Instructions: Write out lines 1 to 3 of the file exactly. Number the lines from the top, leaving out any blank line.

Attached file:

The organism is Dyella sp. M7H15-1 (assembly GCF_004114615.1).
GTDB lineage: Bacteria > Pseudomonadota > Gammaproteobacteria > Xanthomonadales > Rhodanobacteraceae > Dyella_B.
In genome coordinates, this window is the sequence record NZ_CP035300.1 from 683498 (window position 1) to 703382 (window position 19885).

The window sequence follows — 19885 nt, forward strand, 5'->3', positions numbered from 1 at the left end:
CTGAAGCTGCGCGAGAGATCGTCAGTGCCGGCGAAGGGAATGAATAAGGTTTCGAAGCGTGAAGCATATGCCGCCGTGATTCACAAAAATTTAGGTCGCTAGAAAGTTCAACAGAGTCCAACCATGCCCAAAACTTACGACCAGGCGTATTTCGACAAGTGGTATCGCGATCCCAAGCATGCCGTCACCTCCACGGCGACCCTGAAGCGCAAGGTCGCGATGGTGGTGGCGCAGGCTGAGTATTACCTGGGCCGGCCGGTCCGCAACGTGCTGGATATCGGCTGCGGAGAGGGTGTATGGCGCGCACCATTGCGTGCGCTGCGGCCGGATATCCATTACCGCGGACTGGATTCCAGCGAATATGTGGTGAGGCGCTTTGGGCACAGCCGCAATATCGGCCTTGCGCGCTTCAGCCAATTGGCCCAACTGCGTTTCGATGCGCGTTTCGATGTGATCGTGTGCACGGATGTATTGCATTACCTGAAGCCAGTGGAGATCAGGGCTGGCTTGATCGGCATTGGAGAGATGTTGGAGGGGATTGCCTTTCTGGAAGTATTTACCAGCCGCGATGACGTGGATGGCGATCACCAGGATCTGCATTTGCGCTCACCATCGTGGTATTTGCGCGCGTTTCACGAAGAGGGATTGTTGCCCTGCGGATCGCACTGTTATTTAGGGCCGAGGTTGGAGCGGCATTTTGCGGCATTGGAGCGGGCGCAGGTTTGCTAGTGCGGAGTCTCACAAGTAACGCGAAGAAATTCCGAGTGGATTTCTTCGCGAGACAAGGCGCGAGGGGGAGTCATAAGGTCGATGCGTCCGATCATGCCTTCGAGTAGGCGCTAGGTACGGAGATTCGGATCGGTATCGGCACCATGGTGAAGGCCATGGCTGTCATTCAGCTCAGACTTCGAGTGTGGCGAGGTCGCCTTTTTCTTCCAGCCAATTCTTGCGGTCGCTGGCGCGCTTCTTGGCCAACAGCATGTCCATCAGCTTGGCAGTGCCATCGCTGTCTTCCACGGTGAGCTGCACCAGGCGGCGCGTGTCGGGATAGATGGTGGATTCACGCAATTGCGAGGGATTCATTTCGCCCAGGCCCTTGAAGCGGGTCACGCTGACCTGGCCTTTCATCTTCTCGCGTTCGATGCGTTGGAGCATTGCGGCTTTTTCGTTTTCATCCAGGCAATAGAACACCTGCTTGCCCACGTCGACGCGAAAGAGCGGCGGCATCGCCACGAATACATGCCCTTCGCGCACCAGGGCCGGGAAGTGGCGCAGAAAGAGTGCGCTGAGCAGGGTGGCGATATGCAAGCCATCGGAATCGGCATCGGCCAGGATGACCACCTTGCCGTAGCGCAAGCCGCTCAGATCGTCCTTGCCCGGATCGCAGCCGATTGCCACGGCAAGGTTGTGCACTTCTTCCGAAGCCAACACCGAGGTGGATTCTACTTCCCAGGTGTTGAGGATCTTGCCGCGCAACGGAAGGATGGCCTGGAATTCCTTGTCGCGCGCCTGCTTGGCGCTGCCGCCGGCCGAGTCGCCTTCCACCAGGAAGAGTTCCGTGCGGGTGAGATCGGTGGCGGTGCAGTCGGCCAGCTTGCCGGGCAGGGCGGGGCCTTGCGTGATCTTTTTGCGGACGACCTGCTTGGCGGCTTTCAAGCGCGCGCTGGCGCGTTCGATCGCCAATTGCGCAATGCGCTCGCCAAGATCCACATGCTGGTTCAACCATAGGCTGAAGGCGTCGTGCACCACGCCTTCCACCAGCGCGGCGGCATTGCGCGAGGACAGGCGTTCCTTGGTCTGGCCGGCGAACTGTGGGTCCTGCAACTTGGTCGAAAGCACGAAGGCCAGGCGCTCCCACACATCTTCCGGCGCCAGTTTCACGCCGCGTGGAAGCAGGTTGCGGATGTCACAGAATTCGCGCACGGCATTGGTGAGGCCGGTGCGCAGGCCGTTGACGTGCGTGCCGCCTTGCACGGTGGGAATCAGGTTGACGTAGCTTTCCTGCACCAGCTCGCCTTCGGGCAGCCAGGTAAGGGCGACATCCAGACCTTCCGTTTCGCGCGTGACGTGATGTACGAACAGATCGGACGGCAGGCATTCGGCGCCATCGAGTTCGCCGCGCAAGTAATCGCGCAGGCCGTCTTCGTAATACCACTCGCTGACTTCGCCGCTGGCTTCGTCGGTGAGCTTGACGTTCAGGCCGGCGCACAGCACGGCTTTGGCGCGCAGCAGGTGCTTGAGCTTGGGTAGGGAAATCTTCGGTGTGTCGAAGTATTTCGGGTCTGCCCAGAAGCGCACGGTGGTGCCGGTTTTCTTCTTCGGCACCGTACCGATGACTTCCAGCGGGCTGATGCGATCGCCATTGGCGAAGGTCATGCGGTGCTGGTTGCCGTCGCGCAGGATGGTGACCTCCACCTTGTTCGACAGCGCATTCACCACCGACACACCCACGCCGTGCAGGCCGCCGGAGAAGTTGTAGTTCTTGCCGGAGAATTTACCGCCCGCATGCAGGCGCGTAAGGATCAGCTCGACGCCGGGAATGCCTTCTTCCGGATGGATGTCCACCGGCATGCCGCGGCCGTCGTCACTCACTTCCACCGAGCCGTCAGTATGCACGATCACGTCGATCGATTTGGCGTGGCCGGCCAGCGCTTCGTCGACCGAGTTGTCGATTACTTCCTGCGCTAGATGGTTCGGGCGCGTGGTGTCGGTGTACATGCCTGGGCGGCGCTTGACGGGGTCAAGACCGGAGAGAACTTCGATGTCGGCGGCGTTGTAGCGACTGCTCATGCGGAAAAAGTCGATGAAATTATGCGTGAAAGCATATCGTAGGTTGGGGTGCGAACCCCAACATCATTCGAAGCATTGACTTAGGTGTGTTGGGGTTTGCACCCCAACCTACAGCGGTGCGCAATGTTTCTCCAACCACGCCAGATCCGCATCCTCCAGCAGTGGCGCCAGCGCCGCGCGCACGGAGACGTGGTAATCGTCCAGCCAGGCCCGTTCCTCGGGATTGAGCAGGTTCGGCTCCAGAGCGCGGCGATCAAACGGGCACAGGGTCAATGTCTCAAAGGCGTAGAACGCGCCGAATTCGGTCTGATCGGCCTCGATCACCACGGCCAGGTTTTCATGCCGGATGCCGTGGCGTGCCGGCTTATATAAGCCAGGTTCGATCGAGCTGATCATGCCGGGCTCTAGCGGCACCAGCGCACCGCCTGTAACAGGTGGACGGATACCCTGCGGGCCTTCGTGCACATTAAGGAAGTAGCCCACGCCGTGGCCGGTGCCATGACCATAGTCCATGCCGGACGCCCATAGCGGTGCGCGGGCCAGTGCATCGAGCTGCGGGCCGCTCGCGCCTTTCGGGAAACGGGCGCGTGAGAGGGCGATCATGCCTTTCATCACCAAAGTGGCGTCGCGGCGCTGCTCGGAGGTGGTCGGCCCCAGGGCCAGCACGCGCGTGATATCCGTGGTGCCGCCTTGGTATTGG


The organism is Dyella sp. M7H15-1 (assembly GCF_004114615.1).
GTDB lineage: Bacteria > Pseudomonadota > Gammaproteobacteria > Xanthomonadales > Rhodanobacteraceae > Dyella_B.
In genome coordinates, this window is the sequence record NZ_CP035300.1 from 683498 (window position 1) to 703382 (window position 19885).